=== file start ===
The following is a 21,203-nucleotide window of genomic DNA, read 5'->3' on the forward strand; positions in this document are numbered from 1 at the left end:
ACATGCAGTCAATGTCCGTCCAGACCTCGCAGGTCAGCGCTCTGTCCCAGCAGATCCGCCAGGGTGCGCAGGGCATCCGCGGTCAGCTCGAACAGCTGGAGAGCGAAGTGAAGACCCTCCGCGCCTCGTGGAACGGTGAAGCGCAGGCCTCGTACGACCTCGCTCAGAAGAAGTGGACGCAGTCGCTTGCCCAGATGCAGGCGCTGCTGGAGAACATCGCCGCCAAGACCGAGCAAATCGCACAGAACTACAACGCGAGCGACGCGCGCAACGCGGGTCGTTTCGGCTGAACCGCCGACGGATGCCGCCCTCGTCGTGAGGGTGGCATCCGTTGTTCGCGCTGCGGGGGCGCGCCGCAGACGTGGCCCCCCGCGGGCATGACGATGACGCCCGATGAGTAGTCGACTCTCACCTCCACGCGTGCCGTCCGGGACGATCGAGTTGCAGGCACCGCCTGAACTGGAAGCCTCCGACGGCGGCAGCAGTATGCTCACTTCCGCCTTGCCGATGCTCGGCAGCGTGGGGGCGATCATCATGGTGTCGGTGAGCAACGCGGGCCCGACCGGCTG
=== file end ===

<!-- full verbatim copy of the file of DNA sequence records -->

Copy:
The following is a 21,203-nucleotide window of genomic DNA, read 5'->3' on the forward strand; positions in this document are numbered from 1 at the left end:
ACATGCAGTCAATGTCCGTCCAGACCTCGCAGGTCAGCGCTCTGTCCCAGCAGATCCGCCAGGGTGCGCAGGGCATCCGCGGTCAGCTCGAACAGCTGGAGAGCGAAGTGAAGACCCTCCGCGCCTCGTGGAACGGTGAAGCGCAGGCCTCGTACGACCTCGCTCAGAAGAAGTGGACGCAGTCGCTTGCCCAGATGCAGGCGCTGCTGGAGAACATCGCCGCCAAGACCGAGCAAATCGCACAGAACTACAACGCGAGCGACGCGCGCAACGCGGGTCGTTTCGGCTGAACCGCCGACGGATGCCGCCCTCGTCGTGAGGGTGGCATCCGTTGTTCGCGCTGCGGGGGCGCGCCGCAGACGTGGCCCCCCGCGGGCATGACGATGACGCCCGATGAGTAGTCGACTCTCACCTCCACGCGTGCCGTCCGGGACGATCGAGTTGCAGGCACCGCCTGAACTGGAAGCCTCCGACGGCGGCAGCAGTATGCTCACTTCCGCCTTGCCGATGCTCGGCAGCGTGGGGGCGATCATCATGGTGTCGGTGAGCAACGCGGGCCCGACCGGCTG